Ran across an article on Kirotv.com that listed some frequently asked questions regarding Initiative 502, legalization of marijuana in Washington State. I thought it was worth posting; here are the questions and answers I found to be useful and informative.
1. What does this mean to me?
It means adults 21 and older can possess up to 1 ounce of the drug; 16 ounces of a solid marijuana-infused product (such as brownies or baked goods); or 72 ounces of infused liquid (such as oil for personal use only).
2. So it’s legal to carry around that amount?
Yes, but I-502 says it “is unlawful to open a package containing marijuana … in view of the general public.”
3. Is it legal to smoke marijuana in a public place?
According to Seattle police, while it will be legal to smoke marijuana in one’s home, smoking it in public could result in a ticket, but not an arrest, much like having an open container of alcohol in a public place. Users outside of Seattle should inquire about laws specific to their city.
4. Does I-502 affect current medical marijuana laws?
No. Medical marijuana laws in Washington remain the same.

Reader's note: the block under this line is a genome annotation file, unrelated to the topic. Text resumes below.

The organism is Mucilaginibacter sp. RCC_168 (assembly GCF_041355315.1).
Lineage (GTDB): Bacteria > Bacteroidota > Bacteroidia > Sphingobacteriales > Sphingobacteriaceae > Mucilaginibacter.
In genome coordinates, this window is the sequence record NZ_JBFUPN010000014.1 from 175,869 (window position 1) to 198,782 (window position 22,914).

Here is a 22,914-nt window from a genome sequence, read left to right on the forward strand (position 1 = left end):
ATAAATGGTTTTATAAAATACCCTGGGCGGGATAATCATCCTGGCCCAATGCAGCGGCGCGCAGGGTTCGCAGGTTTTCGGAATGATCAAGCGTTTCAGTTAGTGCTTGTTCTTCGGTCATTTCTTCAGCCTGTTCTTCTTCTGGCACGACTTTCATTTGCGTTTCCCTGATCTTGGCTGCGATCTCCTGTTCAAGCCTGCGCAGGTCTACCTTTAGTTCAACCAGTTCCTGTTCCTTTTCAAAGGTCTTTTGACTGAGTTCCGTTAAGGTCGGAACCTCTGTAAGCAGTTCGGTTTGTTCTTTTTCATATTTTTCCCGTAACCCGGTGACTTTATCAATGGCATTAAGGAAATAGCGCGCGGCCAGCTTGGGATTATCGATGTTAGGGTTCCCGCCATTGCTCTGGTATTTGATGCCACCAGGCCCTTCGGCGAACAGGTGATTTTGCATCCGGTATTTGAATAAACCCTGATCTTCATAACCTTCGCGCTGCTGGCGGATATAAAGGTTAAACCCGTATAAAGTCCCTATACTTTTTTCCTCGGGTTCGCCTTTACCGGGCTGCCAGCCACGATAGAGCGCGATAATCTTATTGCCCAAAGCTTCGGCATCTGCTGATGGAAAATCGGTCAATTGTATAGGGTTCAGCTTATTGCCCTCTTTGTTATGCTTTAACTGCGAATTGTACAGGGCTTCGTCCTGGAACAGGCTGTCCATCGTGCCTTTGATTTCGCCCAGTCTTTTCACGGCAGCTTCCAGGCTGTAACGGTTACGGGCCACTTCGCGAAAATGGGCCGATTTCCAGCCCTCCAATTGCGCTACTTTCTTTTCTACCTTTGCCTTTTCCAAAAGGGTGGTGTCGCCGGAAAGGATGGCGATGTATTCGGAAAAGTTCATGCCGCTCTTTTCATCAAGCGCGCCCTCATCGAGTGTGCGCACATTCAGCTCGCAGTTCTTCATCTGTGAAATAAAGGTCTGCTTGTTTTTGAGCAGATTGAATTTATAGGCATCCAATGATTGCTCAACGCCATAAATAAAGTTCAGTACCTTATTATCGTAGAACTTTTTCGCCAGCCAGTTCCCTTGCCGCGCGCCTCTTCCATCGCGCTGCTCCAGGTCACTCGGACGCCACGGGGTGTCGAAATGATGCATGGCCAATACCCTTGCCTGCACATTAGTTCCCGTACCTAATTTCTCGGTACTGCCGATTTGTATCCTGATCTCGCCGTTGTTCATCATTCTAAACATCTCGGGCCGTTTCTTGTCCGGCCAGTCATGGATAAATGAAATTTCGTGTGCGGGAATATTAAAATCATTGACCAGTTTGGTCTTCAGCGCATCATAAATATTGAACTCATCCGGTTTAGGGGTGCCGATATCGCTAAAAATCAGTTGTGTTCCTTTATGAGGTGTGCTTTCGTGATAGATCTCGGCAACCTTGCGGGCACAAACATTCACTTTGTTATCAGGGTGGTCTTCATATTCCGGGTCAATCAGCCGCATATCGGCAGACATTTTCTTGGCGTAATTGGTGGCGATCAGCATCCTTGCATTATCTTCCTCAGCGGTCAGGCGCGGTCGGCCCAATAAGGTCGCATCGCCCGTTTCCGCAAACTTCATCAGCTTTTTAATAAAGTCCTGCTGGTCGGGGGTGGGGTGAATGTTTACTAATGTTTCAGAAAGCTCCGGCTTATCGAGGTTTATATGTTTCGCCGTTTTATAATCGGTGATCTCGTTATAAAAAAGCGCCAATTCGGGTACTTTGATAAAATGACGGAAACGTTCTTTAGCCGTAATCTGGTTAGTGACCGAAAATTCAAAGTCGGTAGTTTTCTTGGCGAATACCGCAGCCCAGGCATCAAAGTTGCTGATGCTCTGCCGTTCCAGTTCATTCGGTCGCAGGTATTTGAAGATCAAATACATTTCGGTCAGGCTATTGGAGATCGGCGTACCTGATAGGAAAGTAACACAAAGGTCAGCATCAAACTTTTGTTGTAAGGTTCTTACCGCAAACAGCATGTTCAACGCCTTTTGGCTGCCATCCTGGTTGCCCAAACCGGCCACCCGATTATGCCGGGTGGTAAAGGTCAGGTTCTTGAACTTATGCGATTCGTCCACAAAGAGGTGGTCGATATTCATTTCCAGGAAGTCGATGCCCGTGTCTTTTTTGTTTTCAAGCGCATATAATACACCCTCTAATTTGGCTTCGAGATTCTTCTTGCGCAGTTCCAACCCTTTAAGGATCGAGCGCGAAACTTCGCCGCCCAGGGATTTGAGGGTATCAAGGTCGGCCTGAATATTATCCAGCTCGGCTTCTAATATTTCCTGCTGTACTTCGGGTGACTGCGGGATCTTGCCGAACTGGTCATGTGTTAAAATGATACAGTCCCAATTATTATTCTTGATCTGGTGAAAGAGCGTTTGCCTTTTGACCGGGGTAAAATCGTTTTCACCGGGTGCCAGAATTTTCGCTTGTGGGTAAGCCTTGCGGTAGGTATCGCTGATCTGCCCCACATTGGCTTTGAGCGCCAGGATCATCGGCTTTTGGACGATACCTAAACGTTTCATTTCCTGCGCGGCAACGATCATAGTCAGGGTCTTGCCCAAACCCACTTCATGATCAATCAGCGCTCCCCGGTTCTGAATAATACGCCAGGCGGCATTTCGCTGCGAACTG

5. I’m not a medical marijuana patient. Where can I legally buy pot or pot-infused goods?
Currently, nowhere. The Washington State Liquor Control Board is working to develop guidelines for the sale and distribution of marijuana and has until Dec. 1, 2013, to finalize those rules. In the meantime, production and sale of non-medical marijuana remains illegal.
6. Can I grow or sell marijuana?
Not at this time, though in the future licenses may be available under laws specified by the Washington State Liquor Control Board.
7. What about driving after smoking marijuana?
Initiative 502 establishes a standard blood test for driving under the influence. If an officer believes you’re driving under the influence (DUI) of anything, including marijuana, they will conduct a field sobriety test and may consult with a drug recognition expert. A blood test may follow.
8. After it’s legal to buy marijuana, how much will it cost?
That has yet to be determined, but marijuana sales will be subjected to a 40% tax. State financial experts estimate it could raise nearly $2 billion in tax revenue over the next five years.
9. How will the tax money be used?
The money is earmarked for education, health care, substance abuse prevention and basic government services.
The complete list of questions can be found at kirotv.com under the post “Legal marijuana: Questions answered.”